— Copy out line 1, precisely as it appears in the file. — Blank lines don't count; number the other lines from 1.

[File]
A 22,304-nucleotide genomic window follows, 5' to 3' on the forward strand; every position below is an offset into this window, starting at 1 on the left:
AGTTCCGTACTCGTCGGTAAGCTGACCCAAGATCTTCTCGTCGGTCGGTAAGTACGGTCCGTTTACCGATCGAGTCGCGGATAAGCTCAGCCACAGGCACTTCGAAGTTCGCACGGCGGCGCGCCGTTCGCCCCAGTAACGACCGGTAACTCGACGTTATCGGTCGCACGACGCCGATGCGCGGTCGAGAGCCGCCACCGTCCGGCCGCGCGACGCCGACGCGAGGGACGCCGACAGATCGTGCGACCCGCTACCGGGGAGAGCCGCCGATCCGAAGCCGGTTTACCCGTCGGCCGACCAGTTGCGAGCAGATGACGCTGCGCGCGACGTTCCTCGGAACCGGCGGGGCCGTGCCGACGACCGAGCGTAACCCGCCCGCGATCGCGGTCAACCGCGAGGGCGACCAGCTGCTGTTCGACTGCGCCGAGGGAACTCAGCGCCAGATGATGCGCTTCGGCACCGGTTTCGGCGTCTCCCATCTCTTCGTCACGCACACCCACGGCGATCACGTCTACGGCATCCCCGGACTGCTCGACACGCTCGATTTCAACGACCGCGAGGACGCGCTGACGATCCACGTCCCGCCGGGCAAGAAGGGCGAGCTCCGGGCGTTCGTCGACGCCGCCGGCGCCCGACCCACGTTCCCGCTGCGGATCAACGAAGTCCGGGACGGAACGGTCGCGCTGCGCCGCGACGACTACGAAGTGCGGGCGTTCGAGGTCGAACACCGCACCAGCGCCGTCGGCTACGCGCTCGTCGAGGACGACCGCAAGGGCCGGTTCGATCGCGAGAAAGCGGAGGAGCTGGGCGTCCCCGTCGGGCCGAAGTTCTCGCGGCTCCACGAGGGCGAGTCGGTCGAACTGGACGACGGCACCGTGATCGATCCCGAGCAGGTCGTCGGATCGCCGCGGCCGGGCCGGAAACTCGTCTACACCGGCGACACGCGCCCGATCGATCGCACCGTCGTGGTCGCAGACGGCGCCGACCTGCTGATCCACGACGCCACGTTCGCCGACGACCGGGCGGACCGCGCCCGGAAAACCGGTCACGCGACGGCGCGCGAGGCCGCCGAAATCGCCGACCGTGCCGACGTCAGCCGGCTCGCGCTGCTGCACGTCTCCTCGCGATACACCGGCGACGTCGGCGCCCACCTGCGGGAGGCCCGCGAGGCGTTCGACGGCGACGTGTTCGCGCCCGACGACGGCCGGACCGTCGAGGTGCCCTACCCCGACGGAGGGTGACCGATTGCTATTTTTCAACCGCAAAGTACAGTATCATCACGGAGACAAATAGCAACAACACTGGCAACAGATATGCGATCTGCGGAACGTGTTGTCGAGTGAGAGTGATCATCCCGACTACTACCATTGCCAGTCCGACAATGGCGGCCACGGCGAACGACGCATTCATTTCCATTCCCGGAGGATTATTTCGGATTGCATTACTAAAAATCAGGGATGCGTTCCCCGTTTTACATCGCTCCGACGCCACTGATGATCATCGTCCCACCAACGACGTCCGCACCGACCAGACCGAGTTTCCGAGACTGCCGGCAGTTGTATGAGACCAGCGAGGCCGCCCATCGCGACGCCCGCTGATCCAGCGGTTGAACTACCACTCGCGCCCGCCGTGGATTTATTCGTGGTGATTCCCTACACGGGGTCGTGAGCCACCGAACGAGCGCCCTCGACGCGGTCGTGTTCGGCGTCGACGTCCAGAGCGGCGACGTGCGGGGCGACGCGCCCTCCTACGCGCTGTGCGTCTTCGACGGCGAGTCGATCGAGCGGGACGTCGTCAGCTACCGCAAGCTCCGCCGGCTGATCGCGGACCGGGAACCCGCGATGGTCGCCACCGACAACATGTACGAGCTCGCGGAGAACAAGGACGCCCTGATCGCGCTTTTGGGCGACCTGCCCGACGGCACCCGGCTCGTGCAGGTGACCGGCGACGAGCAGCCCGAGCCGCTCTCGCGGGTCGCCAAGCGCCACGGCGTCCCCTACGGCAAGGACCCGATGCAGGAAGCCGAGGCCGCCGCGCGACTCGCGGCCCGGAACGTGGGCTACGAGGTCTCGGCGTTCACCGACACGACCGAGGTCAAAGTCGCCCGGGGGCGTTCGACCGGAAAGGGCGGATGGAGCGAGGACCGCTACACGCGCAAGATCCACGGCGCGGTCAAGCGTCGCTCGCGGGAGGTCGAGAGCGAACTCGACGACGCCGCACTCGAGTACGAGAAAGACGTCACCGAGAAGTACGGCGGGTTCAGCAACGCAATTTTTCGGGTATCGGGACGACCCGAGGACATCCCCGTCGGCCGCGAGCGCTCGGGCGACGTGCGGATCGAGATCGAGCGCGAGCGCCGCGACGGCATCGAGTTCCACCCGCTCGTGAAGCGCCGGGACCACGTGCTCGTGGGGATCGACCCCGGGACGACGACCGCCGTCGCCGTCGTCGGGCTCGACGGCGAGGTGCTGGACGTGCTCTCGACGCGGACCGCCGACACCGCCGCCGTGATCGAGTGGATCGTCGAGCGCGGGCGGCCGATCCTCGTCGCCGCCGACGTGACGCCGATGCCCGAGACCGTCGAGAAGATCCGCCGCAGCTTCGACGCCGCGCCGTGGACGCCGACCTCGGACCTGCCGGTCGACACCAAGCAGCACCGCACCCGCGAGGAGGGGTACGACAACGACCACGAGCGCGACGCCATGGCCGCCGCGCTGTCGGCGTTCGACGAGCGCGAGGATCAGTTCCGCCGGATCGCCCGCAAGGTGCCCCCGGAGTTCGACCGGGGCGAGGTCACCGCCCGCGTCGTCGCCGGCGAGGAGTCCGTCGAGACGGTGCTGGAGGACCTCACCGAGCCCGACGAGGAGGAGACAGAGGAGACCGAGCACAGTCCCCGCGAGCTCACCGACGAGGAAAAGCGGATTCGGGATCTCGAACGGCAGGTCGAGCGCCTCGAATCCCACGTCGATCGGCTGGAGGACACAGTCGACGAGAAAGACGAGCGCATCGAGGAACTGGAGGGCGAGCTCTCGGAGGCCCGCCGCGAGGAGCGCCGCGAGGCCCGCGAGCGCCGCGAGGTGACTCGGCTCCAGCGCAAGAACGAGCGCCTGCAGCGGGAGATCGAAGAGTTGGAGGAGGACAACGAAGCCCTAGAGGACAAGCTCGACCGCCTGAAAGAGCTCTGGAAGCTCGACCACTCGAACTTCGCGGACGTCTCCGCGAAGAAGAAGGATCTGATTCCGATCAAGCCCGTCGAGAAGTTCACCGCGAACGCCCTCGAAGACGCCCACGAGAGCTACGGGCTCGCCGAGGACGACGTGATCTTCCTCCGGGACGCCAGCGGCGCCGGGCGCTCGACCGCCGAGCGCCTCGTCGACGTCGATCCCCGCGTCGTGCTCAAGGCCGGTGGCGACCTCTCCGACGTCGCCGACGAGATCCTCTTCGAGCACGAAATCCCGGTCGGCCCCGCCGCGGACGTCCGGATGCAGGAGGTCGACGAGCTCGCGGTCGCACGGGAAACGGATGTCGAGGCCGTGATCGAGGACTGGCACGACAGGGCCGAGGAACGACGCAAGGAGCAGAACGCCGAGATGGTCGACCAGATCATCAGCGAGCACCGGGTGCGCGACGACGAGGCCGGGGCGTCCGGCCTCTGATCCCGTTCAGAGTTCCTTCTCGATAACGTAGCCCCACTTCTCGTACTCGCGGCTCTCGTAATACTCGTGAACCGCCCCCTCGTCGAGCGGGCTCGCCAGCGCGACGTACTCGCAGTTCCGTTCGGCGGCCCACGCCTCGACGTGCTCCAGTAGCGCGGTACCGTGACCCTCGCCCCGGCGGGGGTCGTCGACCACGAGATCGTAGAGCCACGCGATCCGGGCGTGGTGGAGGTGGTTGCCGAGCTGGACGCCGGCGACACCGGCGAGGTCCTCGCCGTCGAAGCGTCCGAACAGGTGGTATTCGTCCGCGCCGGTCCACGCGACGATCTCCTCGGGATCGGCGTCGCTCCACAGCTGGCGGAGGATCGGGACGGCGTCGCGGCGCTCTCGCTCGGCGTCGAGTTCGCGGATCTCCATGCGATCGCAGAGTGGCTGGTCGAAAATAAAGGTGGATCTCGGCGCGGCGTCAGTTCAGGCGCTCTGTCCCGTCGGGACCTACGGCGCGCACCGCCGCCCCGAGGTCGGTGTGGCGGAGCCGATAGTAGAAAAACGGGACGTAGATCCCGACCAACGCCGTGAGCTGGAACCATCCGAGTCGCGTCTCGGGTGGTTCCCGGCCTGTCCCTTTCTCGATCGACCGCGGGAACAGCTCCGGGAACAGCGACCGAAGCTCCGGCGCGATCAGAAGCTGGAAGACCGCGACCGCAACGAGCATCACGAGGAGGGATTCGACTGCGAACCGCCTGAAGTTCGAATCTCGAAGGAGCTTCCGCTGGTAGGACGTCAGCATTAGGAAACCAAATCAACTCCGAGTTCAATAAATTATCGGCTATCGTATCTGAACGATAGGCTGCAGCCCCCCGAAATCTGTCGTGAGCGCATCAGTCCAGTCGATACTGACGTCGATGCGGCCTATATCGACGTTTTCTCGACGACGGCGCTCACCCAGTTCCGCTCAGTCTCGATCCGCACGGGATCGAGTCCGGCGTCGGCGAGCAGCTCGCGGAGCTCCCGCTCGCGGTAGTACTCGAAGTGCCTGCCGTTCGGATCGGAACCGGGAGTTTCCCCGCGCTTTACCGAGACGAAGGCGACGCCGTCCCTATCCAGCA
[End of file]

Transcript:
A 22,304-nucleotide genomic window follows, 5' to 3' on the forward strand; every position below is an offset into this window, starting at 1 on the left: